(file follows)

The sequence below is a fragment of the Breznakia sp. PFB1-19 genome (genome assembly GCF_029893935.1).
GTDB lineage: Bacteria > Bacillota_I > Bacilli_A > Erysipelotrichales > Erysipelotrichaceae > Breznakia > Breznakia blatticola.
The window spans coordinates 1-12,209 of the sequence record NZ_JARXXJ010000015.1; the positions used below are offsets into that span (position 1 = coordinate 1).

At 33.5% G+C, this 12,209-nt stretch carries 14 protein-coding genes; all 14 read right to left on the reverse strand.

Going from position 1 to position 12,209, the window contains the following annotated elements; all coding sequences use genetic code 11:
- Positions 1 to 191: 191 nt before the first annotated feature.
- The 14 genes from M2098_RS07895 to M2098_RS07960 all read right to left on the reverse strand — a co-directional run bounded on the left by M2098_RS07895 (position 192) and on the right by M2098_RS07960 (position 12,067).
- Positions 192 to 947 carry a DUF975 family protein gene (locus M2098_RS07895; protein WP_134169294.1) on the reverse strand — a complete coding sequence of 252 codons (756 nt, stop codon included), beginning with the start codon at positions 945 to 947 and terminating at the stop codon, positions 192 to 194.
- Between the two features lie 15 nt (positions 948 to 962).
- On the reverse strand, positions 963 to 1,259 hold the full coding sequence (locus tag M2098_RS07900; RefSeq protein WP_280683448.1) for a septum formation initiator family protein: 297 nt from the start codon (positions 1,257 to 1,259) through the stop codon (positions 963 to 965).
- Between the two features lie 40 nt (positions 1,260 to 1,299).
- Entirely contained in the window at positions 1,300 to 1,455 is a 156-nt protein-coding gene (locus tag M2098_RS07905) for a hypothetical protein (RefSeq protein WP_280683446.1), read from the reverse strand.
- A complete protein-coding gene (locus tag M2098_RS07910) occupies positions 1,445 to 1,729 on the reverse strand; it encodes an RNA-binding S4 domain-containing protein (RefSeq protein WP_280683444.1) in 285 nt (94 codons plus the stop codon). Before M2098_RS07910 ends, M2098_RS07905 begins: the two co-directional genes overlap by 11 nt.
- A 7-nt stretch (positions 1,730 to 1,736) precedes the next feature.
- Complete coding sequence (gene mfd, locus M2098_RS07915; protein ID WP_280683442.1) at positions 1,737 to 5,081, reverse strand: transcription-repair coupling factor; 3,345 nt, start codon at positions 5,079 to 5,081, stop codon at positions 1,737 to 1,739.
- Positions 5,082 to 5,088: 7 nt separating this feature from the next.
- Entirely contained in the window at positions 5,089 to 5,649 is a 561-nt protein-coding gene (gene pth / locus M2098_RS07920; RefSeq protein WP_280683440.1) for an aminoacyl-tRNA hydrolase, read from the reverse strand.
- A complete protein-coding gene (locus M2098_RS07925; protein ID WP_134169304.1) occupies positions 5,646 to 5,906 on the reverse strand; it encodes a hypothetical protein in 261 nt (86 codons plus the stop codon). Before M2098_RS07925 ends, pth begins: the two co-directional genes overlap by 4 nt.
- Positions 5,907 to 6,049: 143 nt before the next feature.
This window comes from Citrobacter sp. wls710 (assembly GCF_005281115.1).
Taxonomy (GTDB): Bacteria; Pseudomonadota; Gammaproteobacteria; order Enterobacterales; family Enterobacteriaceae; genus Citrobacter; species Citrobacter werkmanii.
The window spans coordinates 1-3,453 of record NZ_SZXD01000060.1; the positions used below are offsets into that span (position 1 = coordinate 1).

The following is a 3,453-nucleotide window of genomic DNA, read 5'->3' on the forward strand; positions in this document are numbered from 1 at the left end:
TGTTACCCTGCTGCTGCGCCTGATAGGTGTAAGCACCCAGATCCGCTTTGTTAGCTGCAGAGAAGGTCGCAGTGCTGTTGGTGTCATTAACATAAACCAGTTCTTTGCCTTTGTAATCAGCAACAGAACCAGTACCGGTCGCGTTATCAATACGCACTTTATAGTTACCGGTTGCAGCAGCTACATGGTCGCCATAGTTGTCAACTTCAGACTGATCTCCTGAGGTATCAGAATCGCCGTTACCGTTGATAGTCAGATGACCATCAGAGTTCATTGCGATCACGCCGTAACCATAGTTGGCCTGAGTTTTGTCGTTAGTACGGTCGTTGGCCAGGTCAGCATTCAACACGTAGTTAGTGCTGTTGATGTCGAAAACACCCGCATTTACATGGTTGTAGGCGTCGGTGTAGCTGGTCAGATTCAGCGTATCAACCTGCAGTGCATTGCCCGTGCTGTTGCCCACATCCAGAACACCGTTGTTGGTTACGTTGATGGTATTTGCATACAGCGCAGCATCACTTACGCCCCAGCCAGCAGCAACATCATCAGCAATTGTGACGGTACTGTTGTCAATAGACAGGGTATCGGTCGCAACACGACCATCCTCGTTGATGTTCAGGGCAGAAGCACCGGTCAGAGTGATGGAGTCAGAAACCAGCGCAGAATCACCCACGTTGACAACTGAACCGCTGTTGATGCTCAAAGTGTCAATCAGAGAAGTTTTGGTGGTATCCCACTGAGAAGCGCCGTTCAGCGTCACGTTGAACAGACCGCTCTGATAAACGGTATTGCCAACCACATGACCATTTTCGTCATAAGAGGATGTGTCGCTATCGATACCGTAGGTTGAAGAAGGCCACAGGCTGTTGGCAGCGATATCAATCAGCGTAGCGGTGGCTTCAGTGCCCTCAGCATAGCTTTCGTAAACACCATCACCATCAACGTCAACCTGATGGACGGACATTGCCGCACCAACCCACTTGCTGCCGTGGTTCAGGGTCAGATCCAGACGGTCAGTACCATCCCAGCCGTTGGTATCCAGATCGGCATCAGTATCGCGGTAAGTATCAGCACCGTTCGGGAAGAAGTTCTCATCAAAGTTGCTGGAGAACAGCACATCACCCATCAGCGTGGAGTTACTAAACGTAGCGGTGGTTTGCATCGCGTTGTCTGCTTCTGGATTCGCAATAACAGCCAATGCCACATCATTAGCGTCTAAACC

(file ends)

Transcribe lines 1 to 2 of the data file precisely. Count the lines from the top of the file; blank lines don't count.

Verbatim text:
The sequence below is a fragment of the Breznakia sp. PFB1-19 genome (genome assembly GCF_029893935.1).
GTDB lineage: Bacteria > Bacillota_I > Bacilli_A > Erysipelotrichales > Erysipelotrichaceae > Breznakia > Breznakia blatticola.